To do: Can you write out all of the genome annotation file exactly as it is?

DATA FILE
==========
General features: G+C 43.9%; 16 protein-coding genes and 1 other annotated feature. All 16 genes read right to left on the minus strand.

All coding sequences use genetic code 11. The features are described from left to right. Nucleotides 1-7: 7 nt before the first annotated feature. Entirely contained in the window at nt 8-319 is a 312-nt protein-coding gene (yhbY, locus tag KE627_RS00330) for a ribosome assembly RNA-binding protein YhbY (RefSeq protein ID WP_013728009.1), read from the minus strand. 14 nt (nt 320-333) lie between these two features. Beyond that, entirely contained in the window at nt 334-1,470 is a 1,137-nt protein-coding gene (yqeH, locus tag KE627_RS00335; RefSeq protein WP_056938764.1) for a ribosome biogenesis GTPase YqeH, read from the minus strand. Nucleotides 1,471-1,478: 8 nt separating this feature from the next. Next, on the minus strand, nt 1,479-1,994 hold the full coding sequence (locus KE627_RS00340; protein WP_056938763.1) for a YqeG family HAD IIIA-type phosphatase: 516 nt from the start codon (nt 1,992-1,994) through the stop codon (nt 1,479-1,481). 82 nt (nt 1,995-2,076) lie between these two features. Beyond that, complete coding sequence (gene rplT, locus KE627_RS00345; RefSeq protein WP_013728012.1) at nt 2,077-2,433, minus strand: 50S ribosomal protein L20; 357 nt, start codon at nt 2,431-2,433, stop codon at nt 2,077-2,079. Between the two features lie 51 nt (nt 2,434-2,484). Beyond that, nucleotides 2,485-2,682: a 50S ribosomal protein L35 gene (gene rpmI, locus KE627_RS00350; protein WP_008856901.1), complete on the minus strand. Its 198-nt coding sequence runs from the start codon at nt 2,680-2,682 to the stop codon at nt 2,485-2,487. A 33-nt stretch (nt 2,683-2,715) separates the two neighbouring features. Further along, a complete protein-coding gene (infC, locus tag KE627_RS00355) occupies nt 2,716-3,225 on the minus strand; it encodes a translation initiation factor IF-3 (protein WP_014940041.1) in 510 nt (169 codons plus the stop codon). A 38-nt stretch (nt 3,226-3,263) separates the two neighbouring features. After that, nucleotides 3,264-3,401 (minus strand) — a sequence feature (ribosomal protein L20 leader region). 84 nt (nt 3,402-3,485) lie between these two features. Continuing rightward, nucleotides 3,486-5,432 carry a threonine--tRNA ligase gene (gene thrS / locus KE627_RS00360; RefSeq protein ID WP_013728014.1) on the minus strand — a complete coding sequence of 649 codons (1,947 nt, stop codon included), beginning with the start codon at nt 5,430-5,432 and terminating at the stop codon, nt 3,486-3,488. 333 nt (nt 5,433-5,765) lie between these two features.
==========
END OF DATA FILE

General features: G+C 43.9%; 16 protein-coding genes and 1 other annotated feature. All 16 genes read right to left on the minus strand.

All coding sequences use genetic code 11. The features are described from left to right. Nucleotides 1-7: 7 nt before the first annotated feature. Entirely contained in the window at nt 8-319 is a 312-nt protein-coding gene (yhbY, locus tag KE627_RS00330) for a ribosome assembly RNA-binding protein YhbY (RefSeq protein ID WP_013728009.1), read from the minus strand. 14 nt (nt 320-333) lie between these two features. Beyond that, entirely contained in the window at nt 334-1,470 is a 1,137-nt protein-coding gene (yqeH, locus tag KE627_RS00335; RefSeq protein WP_056938764.1) for a ribosome biogenesis GTPase YqeH, read from the minus strand. Nucleotides 1,471-1,478: 8 nt separating this feature from the next. Next, on the minus strand, nt 1,479-1,994 hold the full coding sequence (locus KE627_RS00340; protein WP_056938763.1) for a YqeG family HAD IIIA-type phosphatase: 516 nt from the start codon (nt 1,992-1,994) through the stop codon (nt 1,479-1,481). 82 nt (nt 1,995-2,076) lie between these two features. Beyond that, complete coding sequence (gene rplT, locus KE627_RS00345; RefSeq protein WP_013728012.1) at nt 2,077-2,433, minus strand: 50S ribosomal protein L20; 357 nt, start codon at nt 2,431-2,433, stop codon at nt 2,077-2,079. Between the two features lie 51 nt (nt 2,434-2,484). Beyond that, nucleotides 2,485-2,682: a 50S ribosomal protein L35 gene (gene rpmI, locus KE627_RS00350; protein WP_008856901.1), complete on the minus strand. Its 198-nt coding sequence runs from the start codon at nt 2,680-2,682 to the stop codon at nt 2,485-2,487. A 33-nt stretch (nt 2,683-2,715) separates the two neighbouring features. Further along, a complete protein-coding gene (infC, locus tag KE627_RS00355) occupies nt 2,716-3,225 on the minus strand; it encodes a translation initiation factor IF-3 (protein WP_014940041.1) in 510 nt (169 codons plus the stop codon). A 38-nt stretch (nt 3,226-3,263) separates the two neighbouring features. After that, nucleotides 3,264-3,401 (minus strand) — a sequence feature (ribosomal protein L20 leader region). 84 nt (nt 3,402-3,485) lie between these two features. Continuing rightward, nucleotides 3,486-5,432 carry a threonine--tRNA ligase gene (gene thrS / locus KE627_RS00360; RefSeq protein ID WP_013728014.1) on the minus strand — a complete coding sequence of 649 codons (1,947 nt, stop codon included), beginning with the start codon at nt 5,430-5,432 and terminating at the stop codon, nt 3,486-3,488. 333 nt (nt 5,433-5,765) lie between these two features.